Can you imagine? You are engaged to be married and you find out your fiancé is pregnant, and you know the child is not yours. That’s pretty much what Joseph was dealing with. Now-a-days, a scandal of this kind would be worthy of prime-time reality television. In those days, an adulterous woman would get stoned to death. As we continue to prepare our families for the coming of Christ, let's look at how Joseph, our patron saint of fathers and families, handled this apparent crisis in his relationship with Mary.
Almost everything we know about Joseph comes from Scripture. We know he was a carpenter because that is how the skeptical Nazarenes described him. “Is this not the carpenter’s son?” We know he was not wealthy because, when Joseph took Jesus to the Temple to be circumcised, all Joseph could offer for the sacrifice was two turtle doves; this was allowed only for those who could not afford a lamb. In the Gospel, the angel greets Joseph as the son of David. So we know that, despite his humble work and means, Joseph came from the royal family of King David.
We know too that Joseph was a compassionate and caring man. When he discovered that his bride was pregnant, he knew the child was not his. Rather than accuse her of adultery, which carried a death sentence, Joseph decided to divorce her quietly, so as not to expose her to shame or cruelty. And we know that Joseph was a faithful, obedient man. He followed God’s commands in taking Mary into his home, in naming her child Jesus, in raising Jesus as his own son, and in fleeing his home to Egypt to protect the life of Jesus from King Herod who intended to kill him.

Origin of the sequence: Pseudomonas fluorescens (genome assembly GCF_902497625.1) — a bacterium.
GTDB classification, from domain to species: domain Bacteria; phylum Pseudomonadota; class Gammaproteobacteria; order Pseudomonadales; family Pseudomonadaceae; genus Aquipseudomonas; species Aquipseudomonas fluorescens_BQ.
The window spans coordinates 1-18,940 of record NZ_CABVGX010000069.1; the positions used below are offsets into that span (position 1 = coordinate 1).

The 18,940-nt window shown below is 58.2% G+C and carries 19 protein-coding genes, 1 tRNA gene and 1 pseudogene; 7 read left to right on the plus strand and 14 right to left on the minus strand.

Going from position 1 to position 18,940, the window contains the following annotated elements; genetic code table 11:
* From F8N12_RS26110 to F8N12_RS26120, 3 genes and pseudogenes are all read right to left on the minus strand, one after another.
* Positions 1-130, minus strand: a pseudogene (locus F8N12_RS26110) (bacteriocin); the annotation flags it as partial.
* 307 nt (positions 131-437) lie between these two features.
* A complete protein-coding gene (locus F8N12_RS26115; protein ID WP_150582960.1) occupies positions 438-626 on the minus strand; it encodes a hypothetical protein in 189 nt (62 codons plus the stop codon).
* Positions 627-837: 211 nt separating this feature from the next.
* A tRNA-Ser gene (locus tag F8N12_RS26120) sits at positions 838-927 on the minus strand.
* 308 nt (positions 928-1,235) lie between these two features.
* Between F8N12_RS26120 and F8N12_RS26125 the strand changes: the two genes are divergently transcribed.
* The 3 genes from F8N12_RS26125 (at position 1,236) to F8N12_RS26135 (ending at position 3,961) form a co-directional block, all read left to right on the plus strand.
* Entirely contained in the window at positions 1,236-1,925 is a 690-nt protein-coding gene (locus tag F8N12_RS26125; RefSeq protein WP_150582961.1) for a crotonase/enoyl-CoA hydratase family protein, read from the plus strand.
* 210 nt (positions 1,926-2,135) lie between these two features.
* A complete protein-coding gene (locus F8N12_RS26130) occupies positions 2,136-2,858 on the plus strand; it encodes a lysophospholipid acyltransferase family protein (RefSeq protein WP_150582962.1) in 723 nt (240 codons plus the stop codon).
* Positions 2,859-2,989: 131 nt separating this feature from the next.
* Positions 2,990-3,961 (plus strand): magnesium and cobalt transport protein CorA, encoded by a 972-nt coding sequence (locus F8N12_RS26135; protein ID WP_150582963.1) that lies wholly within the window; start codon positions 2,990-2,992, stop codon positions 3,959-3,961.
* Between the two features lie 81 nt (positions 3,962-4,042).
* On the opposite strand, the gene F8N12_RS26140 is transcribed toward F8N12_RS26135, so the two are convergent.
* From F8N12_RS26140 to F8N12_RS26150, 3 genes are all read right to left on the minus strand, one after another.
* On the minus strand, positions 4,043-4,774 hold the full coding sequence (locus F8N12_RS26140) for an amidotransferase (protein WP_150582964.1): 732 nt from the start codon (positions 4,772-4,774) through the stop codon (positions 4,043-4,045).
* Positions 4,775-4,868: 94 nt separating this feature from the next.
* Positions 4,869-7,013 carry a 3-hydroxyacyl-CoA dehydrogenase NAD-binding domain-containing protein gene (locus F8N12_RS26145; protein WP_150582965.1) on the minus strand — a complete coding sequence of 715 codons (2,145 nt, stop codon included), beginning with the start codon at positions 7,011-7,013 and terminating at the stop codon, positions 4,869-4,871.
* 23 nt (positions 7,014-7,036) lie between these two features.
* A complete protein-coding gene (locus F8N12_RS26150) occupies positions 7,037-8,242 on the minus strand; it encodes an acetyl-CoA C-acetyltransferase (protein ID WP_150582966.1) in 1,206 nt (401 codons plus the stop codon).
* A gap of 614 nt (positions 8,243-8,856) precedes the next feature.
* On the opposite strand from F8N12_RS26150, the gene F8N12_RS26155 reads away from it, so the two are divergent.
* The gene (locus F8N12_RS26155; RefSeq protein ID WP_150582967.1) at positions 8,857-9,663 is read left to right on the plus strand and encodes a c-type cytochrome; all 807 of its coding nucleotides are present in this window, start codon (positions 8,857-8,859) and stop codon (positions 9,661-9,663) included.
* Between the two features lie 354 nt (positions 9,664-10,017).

The Gospel describes Joseph as a righteous man. Not self-righteous. A person who is self-righteous believes he or she is always right and claims to be morally superior to everyone else; someone we would say is holier-than-thou. Anyone who claims to be “holier than you” is not. But a righteous person, like Joseph, is good and decent, fair and just, and humble and obedient to God.
The Gospel says Joseph was betrothed to Mary. We know that betrothed means to be engaged, but in modern times, engagements can be broken without legal action or consequence. Back in the day, however, being betrothed to someone meant so much more, and a formal divorce was required to terminate the engagement.
In those times, before a man and a woman were betrothed to each other, their families would arrange the marriage through negotiations between family representatives. When an agreement was reached, the arrangement was binding upon both the groom and the bride, and they were considered married in all legal aspects except that of actual cohabitation.
A couple who was betrothed then had to wait at least twelve months before completing the marriage by what is called the “home-taking”, that is when the groom gets to pick up his bride and take her to live in his home. During the engagement period, the groom was supposed to be getting his act together, like preparing a house suitable for the new family.
In some cultures, marriages are still arranged and dowries are still required. Dowry is an ancient custom involving the transfer of property from the groom’s family to the bride, or from the bride’s family to the groom, depending on the culture. This past summer, my son and I spent some time together in Cameroon, Africa on a mission. There we learned that many marriages are still arranged between families. The elders of two families negotiate the dowry or a price for the bride. A typical dowry might be $4,000 cash, and 2 cows, 6 pigs, 20 pounds of coffee, and 200 pounds of sugar. The idea of the dowry is for the groom’s family to reimburse the bride’s family for the cost of her upbringing.